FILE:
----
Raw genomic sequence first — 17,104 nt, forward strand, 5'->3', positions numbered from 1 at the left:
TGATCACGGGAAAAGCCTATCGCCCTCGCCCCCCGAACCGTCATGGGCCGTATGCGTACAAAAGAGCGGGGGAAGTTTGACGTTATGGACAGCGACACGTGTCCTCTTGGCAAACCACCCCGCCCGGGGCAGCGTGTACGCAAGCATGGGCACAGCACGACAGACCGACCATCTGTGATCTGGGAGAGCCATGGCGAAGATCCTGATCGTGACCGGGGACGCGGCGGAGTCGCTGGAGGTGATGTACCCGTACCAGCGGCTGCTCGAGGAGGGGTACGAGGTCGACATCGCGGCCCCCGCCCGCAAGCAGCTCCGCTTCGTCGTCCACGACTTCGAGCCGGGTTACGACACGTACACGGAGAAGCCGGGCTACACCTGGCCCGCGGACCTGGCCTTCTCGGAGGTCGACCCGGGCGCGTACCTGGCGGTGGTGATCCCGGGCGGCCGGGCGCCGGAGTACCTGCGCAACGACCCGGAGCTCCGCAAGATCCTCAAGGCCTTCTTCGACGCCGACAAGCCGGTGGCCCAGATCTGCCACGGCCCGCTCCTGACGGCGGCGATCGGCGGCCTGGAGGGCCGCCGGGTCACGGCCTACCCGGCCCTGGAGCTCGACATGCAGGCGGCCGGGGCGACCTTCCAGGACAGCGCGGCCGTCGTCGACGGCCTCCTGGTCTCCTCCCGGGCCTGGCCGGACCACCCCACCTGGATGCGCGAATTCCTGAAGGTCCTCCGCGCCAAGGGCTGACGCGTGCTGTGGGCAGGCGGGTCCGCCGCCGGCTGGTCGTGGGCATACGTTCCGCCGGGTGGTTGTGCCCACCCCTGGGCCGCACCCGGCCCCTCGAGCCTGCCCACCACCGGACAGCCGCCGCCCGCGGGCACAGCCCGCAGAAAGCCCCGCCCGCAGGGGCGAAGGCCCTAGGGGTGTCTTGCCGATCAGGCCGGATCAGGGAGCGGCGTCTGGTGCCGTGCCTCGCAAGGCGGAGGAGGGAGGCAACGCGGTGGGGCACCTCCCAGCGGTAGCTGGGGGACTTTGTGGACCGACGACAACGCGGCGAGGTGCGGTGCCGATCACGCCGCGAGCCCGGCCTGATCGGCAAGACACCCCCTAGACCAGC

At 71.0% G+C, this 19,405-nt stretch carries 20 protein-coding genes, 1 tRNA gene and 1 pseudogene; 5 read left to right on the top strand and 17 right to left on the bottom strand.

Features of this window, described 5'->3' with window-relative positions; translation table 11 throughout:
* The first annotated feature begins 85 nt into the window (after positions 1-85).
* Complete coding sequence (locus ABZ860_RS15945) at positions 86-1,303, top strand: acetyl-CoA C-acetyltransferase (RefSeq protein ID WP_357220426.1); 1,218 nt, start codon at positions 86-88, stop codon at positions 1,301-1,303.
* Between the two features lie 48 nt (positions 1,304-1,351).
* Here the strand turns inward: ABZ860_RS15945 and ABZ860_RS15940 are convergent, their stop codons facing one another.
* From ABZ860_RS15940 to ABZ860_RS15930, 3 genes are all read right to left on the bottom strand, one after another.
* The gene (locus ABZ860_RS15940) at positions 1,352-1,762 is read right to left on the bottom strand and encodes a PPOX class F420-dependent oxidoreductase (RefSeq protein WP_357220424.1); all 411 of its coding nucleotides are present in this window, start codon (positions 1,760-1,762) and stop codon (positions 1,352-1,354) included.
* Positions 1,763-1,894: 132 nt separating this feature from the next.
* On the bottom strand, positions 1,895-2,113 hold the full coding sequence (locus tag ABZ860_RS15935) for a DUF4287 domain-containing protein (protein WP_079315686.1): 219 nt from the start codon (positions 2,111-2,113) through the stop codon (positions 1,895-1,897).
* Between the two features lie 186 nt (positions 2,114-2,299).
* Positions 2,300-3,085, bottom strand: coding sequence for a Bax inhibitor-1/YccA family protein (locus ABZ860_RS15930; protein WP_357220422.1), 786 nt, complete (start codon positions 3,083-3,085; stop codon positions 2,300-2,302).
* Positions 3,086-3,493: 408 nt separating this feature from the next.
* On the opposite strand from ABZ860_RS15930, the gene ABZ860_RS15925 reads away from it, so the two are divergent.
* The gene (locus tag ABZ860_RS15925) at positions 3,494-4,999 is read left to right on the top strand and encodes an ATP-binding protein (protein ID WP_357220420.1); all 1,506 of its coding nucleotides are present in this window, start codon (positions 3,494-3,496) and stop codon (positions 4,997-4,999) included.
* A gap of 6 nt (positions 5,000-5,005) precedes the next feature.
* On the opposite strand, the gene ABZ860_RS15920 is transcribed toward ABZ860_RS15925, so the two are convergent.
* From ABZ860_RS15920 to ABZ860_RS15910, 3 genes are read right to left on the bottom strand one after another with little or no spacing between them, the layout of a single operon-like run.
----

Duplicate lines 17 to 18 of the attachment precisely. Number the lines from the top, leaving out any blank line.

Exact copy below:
* The gene (locus tag ABZ860_RS15925) at positions 3,494-4,999 is read left to right on the top strand and encodes an ATP-binding protein (protein ID WP_357220420.1); all 1,506 of its coding nucleotides are present in this window, start codon (positions 3,494-3,496) and stop codon (positions 4,997-4,999) included.
* A gap of 6 nt (positions 5,000-5,005) precedes the next feature.